Cruijff, football and brand. Do you remember the missing strip on his shirt?

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Johann Cruijff and Franz Beckenbauer, and this takes our breath away. Handshake and pennants exchange at each other’s faces. Around the air is warm and suspended. On the pitch and on the stands of the Olympiastadion there is adrenaline and tension. Seventy-five thousand spectators. Munich, West Germany, 7 July 1974, 4.00 pm, is the final of the World Cup between the hosts of Germany and the Netherlands of totaalvoetbal, the total football.

A football that is being transformed, with constancy and progression. It is not just a matter of tactics and modules. Media attention, image, sponsor. Players who now have a second “utility” and, even if it is a slap to the nostalgic purists a bit clouded, even and already 40 years ago, the major sports companies had understood that through the sport, through football you could make money.

And to think good the young Ajax and Holland, idol of a losing generation, but with eyes in love, wore perfectly the role of modern icon. He was the watershed with modern football. Unique because it will succeed in the decades to preserve and conserve a mythological and pure aura, although underneath he had precise contractual “commitments”.

We all remeber, from the club to the national team, his number 14: Cruijff tied himself to the shirt number, the first to come out with “arrogance” from the consolidated and old schemes of “one to eleven”. The FcBarcelona, ​​more rigid, instead imposed the classic numbering: he accepted the 9, but under the camiseta blaugrana, always wore a shirt with his number. Elegant, damn elegant, able to challenge Cronus in the fight against eternity, he “the Prophet of the goal” became a image-man. In 1971, when the French magazine France Football handed him the Golden Ball inning against Mazzola and Best (he won two more in ’73 -’74), Johan showed up at the ceremony to collect the prize wearing a dress signed Puma and with the logo in good view.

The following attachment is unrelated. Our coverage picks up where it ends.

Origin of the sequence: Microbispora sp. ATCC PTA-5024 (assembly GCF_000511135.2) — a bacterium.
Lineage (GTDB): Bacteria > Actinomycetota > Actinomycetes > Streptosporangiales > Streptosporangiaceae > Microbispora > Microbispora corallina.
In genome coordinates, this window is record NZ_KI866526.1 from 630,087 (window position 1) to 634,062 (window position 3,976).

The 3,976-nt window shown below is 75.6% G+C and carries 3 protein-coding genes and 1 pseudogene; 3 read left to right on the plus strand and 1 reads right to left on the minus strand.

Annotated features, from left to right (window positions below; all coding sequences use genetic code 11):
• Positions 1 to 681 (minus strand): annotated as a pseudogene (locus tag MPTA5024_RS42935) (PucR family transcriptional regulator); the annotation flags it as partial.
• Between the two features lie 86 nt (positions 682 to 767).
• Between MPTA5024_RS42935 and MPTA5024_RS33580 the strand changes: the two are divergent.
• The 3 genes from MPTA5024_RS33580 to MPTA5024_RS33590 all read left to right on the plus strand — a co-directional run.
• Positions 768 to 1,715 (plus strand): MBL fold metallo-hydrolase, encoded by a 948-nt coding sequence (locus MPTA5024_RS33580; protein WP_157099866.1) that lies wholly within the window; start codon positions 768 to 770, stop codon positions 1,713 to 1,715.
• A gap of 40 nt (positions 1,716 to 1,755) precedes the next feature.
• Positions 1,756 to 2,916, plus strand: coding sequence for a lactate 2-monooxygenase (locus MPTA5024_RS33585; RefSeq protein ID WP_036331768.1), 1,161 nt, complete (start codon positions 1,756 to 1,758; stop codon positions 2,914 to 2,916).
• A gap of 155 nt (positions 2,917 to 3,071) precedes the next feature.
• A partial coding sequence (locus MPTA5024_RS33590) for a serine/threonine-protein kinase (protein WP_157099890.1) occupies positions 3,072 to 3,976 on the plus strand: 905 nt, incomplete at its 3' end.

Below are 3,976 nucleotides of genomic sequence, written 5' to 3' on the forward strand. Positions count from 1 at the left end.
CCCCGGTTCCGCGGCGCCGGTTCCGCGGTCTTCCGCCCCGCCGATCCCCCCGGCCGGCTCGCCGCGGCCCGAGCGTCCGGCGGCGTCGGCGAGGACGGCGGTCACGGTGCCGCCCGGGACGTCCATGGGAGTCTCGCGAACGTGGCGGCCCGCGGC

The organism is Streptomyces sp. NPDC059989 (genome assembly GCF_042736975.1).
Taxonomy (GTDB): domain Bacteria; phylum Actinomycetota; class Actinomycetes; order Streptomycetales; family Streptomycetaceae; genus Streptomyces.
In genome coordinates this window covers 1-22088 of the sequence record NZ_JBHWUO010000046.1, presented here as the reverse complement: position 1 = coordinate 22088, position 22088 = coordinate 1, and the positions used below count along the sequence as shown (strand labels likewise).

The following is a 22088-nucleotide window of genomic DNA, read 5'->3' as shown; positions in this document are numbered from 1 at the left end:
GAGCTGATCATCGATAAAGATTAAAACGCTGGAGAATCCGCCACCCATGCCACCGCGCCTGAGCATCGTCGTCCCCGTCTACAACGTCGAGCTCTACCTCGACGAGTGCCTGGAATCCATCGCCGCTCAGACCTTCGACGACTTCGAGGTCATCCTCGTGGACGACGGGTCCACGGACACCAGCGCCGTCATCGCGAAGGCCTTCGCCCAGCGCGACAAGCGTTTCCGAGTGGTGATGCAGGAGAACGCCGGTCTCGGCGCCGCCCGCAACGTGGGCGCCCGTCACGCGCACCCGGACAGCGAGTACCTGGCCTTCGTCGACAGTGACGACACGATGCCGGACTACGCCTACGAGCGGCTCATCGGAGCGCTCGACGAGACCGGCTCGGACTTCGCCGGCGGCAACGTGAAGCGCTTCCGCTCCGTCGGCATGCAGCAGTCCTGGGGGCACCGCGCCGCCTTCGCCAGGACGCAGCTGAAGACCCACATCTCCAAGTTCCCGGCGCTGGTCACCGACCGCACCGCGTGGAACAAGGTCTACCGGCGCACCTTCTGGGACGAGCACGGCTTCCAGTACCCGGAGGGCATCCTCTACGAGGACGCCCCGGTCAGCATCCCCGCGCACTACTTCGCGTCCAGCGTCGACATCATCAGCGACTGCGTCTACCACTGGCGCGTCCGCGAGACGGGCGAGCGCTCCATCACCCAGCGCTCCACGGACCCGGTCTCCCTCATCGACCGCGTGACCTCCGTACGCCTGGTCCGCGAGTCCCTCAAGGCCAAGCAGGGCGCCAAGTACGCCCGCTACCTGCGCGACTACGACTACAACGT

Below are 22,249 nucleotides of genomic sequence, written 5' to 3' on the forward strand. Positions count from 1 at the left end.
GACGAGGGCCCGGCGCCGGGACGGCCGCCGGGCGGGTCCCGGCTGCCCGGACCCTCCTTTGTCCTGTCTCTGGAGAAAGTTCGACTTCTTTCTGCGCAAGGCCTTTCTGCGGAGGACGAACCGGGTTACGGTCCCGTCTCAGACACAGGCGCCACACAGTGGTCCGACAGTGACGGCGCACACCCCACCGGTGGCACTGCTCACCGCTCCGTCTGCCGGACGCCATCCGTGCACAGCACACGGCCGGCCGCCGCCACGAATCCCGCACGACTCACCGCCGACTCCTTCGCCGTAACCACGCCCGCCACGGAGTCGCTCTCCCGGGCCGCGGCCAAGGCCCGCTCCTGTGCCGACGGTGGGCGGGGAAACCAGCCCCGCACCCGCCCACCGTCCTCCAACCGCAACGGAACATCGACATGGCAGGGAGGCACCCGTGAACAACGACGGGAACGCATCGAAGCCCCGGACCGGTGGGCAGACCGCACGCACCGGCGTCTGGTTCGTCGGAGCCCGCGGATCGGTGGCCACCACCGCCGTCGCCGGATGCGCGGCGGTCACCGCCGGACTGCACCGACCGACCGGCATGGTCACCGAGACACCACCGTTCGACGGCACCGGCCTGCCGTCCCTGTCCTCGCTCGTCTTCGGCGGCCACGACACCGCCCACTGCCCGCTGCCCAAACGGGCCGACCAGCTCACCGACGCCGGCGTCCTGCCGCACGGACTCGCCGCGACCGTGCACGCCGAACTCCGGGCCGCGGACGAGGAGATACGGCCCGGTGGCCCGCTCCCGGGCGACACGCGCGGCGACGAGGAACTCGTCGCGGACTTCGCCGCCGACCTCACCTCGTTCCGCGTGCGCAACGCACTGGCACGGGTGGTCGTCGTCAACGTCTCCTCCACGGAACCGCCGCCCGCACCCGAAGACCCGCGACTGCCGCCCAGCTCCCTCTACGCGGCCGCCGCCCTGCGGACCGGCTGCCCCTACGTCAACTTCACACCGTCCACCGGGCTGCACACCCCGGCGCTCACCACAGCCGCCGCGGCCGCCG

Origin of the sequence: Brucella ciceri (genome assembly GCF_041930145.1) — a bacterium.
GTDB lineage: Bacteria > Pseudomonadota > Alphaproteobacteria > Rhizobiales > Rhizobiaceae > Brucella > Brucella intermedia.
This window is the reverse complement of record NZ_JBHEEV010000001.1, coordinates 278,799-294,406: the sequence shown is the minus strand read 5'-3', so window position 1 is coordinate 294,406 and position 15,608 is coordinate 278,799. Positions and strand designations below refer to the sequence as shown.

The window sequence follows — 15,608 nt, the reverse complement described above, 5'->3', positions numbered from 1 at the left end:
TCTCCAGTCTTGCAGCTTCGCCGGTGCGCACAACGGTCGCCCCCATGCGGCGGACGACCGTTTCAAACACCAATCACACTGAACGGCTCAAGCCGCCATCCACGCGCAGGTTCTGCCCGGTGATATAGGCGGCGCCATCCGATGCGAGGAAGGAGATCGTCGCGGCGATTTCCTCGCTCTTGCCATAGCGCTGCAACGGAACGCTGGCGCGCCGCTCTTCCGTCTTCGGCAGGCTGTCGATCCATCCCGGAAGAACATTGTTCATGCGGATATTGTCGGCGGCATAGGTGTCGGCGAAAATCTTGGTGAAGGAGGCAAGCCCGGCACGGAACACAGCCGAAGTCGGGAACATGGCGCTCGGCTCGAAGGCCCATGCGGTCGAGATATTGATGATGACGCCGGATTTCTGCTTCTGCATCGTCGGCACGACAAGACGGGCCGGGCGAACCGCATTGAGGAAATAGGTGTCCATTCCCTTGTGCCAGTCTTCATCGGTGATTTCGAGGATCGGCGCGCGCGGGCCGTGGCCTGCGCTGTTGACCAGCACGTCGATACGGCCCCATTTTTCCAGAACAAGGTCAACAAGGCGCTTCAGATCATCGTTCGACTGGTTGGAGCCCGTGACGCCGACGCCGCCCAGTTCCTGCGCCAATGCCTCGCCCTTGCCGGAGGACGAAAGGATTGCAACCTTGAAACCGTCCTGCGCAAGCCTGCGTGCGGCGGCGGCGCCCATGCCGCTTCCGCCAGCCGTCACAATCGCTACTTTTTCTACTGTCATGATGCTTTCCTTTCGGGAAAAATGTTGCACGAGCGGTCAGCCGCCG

And he was testimonial of the German company also during the aforementioned World Cup in West Germany. So we get to the final, we get a picture of the handshake between the Dutch with a bewitching tuft and the Kaiser. Holland and West Germany, both sponsored by Adidas who rubbed their hands for the international media outlook. But it does not take an expert in the cross word puzzle to notice a striking difference: the Dutch captain’s shirt had a black strip less than the canonical three, unmistakable mark of Adidas.

The shiny orange, then, certainly didn’t help. Dirtied by a long and old family feud that later became entrepreneurial: an internal war between the brothers Adolf and Rudi Dassler, a father of Adidas and the other of Puma, and who split into two Herzogenaurach, a German village that saw two of the more powerful brands in the sports sector. In the 1974 final, the feud moved to Cruijff, an attractive symbol of the world championship, and on the third strip on his shirt. Unstitched. The Dutch 14 is a Puma’s man, don’t touch him.

After all, the two brands had already chosen a precise line: Adidas focused on partnerships with National candidates for success, Puma was aiming at the feet of the players. Four years before there was another battle: the object to contend was, of course, Pelé. Shortly before the 1970 World Championships in Mexico, Horst and Armin, the successors of Adolf and Rudolf, entered into a non-belligerent pact with which they mutually agreed not to offer a sponsorship contract to “O Rey”. How did it end? Well you have to judge by yourself …

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